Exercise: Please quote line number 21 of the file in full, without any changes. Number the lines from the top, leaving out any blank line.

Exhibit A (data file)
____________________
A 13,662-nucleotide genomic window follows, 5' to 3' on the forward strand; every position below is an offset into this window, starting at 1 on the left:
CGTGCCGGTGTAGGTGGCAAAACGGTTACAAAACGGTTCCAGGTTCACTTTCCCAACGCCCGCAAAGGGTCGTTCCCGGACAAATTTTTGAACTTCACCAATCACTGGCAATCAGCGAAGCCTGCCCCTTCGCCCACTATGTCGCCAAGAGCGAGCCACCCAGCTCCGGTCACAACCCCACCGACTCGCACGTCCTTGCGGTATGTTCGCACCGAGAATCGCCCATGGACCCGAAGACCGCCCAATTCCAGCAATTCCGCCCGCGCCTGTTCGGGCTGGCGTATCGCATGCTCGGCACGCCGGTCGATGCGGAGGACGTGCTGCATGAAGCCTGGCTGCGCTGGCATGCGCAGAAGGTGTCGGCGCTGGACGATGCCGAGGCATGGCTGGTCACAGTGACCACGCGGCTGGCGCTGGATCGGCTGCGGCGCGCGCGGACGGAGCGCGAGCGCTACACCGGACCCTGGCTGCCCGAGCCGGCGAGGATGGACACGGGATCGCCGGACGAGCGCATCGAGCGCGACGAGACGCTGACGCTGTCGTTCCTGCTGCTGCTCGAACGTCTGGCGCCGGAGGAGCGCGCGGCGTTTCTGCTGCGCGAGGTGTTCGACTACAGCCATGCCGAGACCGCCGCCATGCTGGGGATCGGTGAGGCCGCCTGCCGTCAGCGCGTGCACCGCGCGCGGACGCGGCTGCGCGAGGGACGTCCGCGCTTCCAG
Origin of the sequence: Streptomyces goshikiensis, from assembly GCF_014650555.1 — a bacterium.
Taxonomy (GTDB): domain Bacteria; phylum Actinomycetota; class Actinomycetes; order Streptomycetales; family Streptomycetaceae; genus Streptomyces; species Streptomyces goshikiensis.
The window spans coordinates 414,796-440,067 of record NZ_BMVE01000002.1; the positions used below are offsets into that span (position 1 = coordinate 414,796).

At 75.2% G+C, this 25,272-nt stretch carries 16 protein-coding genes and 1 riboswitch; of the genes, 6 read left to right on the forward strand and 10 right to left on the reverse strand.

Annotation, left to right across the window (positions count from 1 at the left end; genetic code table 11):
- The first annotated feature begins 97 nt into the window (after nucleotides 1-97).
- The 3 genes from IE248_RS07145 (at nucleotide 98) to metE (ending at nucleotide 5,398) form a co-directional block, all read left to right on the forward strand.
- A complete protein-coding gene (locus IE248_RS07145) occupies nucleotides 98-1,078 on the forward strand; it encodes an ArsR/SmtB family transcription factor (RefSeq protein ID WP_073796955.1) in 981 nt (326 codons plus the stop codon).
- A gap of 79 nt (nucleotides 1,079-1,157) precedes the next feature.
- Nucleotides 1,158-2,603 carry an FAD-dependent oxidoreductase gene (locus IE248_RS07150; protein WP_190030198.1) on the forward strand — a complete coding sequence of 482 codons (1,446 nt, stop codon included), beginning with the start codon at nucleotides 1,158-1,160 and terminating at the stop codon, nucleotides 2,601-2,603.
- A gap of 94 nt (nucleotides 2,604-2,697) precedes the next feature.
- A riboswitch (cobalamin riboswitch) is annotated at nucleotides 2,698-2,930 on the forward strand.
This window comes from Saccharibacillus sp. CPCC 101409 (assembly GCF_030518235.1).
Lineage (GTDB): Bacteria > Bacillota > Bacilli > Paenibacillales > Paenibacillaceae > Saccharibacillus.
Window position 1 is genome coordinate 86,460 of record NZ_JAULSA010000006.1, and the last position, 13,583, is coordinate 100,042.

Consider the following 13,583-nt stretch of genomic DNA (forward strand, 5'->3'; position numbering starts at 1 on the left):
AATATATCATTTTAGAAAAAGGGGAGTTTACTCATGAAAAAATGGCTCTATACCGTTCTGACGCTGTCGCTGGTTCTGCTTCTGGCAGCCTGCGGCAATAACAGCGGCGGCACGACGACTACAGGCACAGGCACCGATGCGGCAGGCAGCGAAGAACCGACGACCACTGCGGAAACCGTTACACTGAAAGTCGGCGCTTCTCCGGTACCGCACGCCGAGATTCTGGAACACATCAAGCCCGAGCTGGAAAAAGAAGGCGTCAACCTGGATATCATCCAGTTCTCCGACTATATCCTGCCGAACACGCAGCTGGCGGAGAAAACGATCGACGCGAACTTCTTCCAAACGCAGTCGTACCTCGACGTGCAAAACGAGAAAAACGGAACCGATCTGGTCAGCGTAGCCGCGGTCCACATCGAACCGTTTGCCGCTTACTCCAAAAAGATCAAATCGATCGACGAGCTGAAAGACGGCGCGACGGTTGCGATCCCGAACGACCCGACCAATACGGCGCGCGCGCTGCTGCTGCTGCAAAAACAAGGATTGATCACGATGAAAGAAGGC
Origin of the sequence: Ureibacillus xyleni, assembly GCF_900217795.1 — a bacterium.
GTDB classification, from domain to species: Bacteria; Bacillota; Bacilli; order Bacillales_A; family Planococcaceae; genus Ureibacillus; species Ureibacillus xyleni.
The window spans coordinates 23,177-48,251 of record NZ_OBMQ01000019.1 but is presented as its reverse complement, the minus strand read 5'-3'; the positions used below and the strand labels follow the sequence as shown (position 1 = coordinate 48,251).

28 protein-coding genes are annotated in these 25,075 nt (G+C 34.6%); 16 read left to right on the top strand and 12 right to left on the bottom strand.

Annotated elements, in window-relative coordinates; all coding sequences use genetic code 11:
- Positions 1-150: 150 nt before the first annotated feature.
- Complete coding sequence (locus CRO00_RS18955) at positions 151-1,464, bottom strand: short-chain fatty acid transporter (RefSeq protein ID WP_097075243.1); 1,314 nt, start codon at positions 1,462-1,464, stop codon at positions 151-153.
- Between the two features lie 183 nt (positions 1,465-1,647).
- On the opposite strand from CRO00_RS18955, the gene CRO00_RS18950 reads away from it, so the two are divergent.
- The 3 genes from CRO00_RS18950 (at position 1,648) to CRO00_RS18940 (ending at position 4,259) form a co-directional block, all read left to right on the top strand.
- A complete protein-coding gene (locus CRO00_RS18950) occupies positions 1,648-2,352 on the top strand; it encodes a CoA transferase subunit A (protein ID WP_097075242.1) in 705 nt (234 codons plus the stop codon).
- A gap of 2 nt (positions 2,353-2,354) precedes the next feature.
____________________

GTDB classification, from domain to species: Bacteria; Bacillota; Bacilli; order Bacillales_A; family Planococcaceae; genus Ureibacillus; species Ureibacillus xyleni.